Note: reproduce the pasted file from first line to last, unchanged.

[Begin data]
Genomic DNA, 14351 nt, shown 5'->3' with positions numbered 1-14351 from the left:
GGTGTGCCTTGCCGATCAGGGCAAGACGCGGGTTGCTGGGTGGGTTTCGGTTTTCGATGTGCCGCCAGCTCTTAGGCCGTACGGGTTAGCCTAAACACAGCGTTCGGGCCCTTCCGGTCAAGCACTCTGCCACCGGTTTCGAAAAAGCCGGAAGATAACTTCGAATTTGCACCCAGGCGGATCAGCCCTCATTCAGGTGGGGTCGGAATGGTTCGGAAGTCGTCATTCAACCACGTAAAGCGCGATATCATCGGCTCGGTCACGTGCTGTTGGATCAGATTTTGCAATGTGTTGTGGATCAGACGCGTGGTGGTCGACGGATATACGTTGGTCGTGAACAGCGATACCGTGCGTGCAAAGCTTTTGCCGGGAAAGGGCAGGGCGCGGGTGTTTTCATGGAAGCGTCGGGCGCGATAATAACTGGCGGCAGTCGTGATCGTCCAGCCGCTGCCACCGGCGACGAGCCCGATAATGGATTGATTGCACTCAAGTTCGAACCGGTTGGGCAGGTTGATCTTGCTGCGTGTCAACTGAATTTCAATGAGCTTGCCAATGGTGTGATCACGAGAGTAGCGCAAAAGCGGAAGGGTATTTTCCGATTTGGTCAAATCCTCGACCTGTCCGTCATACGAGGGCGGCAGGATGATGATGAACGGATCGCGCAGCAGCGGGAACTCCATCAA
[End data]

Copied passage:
Genomic DNA, 14351 nt, shown 5'->3' with positions numbered 1-14351 from the left:
GGTGTGCCTTGCCGATCAGGGCAAGACGCGGGTTGCTGGGTGGGTTTCGGTTTTCGATGTGCCGCCAGCTCTTAGGCCGTACGGGTTAGCCTAAACACAGCGTTCGGGCCCTTCCGGTCAAGCACTCTGCCACCGGTTTCGAAAAAGCCGGAAGATAACTTCGAATTTGCACCCAGGCGGATCAGCCCTCATTCAGGTGGGGTCGGAATGGTTCGGAAGTCGTCATTCAACCACGTAAAGCGCGATATCATCGGCTCGGTCACGTGCTGTTGGATCAGATTTTGCAATGTGTTGTGGATCAGACGCGTGGTGGTCGACGGATATACGTTGGTCGTGAACAGCGATACCGTGCGTGCAAAGCTTTTGCCGGGAAAGGGCAGGGCGCGGGTGTTTTCATGGAAGCGTCGGGCGCGATAATAACTGGCGGCAGTCGTGATCGTCCAGCCGCTGCCACCGGCGACGAGCCCGATAATGGATTGATTGCACTCAAGTTCGAACCGGTTGGGCAGGTTGATCTTGCTGCGTGTCAACTGAATTTCAATGAGCTTGCCAATGGTGTGATCACGAGAGTAGCGCAAAAGCGGAAGGGTATTTTCCGATTTGGTCAAATCCTCGACCTGTCCGTCATACGAGGGCGGCAGGATGATGATGAACGGATCGCGCAGCAGCGGGAACTCCATCAA